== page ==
Tuesday, June 11, 2013

Guest Post: Interesting Biofeedback Study

I was recently contacted by fellow BU alumni Tara McAllister Byun about a study she is leading in the NYC area. Rather than report on the information myself, I invited her to write a guest post, and she was happy to do so! I hope you find this of interest, especially if you are in the New York area.

Using biofeedback technology for treatment-resistant /r/ errors: Call for participants in NYC area

Most children’s speech sound errors will resolve, either spontaneously or through intervention, by nine years of age. However, nearly every SLP has encountered a client whose /r/ or /s/ errors simply won’t go away, no matter what tricks the clinician tries. In fact, an estimated 30% of children with SSD continue to exhibit errors affecting sibilant and rhotic sounds at 9 years of age, and 9% show these errors from 12-18 years and beyond. (1) At present, there is no gold standard of intervention for these cases of residual or persistent speech sound errors, which have been described as “one of the most neglected research areas in speech therapy.” (2)

The Biofeedback Intervention for Speech Lab at NYU is researching the possibility that technologically-enhanced intervention could offer a solution for these persistent speech errors. Specifically, we are looking at visual biofeedback therapy, which uses instrumentation to create a real-time representation of some aspect of speech that is difficult to perceive under ordinary circumstances. We show the child a real-time display of the acoustic signal of his/her own speech, as well as a visual model representing correct articulation of the target sound. The child can then modify his/her own output to achieve a closer match with the visual model. A number of preliminary studies have demonstrated the exciting potential for visual biofeedback intervention to eliminate residual errors that have not responded to traditional forms of therapy. (3) However, there is a need for larger studies to demonstrate that biofeedback is an efficient as well as effective form of intervention.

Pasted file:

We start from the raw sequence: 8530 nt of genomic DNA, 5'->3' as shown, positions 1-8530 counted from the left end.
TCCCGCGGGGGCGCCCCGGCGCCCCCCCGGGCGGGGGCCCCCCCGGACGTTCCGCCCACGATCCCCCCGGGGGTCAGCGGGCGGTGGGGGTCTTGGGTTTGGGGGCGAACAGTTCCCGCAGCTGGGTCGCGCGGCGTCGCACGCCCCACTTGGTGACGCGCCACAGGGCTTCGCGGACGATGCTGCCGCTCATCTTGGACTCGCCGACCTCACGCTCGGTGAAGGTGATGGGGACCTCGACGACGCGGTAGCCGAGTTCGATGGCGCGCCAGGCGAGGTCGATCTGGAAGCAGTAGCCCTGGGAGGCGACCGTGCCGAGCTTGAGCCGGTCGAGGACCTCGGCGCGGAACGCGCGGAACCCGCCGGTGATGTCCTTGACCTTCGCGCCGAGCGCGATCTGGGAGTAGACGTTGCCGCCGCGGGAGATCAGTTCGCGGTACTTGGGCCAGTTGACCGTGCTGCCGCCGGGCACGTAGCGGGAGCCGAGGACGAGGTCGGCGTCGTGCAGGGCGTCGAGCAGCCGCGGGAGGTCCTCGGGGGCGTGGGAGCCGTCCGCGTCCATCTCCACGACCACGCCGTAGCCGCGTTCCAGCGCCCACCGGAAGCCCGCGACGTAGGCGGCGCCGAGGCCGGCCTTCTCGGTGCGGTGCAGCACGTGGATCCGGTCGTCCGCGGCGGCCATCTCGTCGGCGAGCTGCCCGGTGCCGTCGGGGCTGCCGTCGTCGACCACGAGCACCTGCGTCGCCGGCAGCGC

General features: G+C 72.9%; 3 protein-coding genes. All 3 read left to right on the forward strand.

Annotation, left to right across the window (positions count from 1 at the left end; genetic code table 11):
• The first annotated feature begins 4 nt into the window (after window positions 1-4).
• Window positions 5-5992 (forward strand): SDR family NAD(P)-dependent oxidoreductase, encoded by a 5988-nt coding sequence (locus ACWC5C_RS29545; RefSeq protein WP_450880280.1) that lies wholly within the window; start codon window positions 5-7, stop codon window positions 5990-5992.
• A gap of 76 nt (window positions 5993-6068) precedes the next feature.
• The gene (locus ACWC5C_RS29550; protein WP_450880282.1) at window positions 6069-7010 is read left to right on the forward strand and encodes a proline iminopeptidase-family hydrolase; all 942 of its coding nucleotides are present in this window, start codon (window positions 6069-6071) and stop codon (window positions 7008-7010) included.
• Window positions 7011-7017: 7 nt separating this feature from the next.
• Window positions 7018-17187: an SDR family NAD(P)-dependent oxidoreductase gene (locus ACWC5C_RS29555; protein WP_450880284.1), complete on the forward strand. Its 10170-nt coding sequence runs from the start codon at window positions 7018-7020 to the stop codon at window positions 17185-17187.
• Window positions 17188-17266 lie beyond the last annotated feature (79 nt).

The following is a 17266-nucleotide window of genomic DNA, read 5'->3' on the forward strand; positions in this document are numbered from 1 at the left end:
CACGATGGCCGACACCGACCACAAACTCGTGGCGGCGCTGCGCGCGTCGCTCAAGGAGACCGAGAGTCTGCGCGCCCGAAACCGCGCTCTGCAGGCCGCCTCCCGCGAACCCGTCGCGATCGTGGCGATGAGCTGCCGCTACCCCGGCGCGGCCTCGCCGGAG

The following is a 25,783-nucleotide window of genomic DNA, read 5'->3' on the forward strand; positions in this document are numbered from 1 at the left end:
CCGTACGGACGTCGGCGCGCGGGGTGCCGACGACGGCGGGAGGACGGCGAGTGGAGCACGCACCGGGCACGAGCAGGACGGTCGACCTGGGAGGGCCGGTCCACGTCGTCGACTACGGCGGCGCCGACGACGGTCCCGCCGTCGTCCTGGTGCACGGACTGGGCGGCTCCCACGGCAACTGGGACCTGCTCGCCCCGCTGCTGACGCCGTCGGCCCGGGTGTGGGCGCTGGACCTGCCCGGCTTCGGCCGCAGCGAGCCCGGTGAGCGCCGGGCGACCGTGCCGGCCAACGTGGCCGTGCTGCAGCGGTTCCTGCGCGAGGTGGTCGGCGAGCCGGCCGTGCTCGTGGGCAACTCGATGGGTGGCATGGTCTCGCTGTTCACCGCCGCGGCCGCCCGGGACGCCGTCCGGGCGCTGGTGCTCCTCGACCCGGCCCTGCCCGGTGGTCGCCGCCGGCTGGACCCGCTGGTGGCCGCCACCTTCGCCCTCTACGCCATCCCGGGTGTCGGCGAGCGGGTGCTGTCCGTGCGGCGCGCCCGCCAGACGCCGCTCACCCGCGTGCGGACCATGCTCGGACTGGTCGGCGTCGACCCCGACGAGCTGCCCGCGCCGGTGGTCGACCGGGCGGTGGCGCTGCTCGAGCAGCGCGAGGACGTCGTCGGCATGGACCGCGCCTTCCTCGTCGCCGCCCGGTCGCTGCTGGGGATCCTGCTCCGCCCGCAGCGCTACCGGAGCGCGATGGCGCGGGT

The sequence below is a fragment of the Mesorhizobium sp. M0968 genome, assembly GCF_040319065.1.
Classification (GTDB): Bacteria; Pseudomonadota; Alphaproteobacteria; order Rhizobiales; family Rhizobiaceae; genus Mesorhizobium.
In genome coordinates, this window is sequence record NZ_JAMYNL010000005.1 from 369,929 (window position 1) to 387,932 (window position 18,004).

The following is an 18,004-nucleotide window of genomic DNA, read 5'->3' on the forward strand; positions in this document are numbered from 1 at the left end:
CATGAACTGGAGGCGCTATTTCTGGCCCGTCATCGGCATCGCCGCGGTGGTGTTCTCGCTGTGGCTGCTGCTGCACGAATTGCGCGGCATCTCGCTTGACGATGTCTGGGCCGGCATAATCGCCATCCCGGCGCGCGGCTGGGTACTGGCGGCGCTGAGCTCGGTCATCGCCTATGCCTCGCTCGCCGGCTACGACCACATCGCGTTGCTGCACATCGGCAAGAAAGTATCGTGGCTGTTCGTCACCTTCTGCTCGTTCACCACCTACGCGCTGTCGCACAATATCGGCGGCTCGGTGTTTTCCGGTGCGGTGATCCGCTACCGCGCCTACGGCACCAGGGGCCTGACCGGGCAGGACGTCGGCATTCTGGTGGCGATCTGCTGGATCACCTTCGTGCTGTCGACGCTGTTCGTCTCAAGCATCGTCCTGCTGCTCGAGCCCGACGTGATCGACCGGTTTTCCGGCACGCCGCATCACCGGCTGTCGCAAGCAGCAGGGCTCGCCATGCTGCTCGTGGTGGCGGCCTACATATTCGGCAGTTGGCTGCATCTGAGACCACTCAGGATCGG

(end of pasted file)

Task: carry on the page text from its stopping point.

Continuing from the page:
With funding from the National Institutes of Health, my lab is running a study that will systematically compare visual biofeedback versus traditional intervention methods for children with residual /r/ errors. We are currently looking for children in the New York City area, ages 9-14, with treatment-resistant /r/ errors. Children who participate in our study will receive 10 weeks of free biofeedback intervention at NYU. In addition, clinicians who refer participants to our study will be eligible for free participation in a continuing education seminar on biofeedback intervention. If you may be interested in referring a participant and would like to learn more about the study, click here.

If you would like to learn more about biofeedback in general, click here.

1 Lewis & Shriberg, 1994.
2 Gibbon & Paterson, 2006.
3 Shuster, Ruscello, & Smith, 1992; Shuster, Ruscello, & Toth, 1995; McAllister Byun & Hitchcock, 2012.


Thanks for the information, Tara! Please share this information with anyone you think might benefit.

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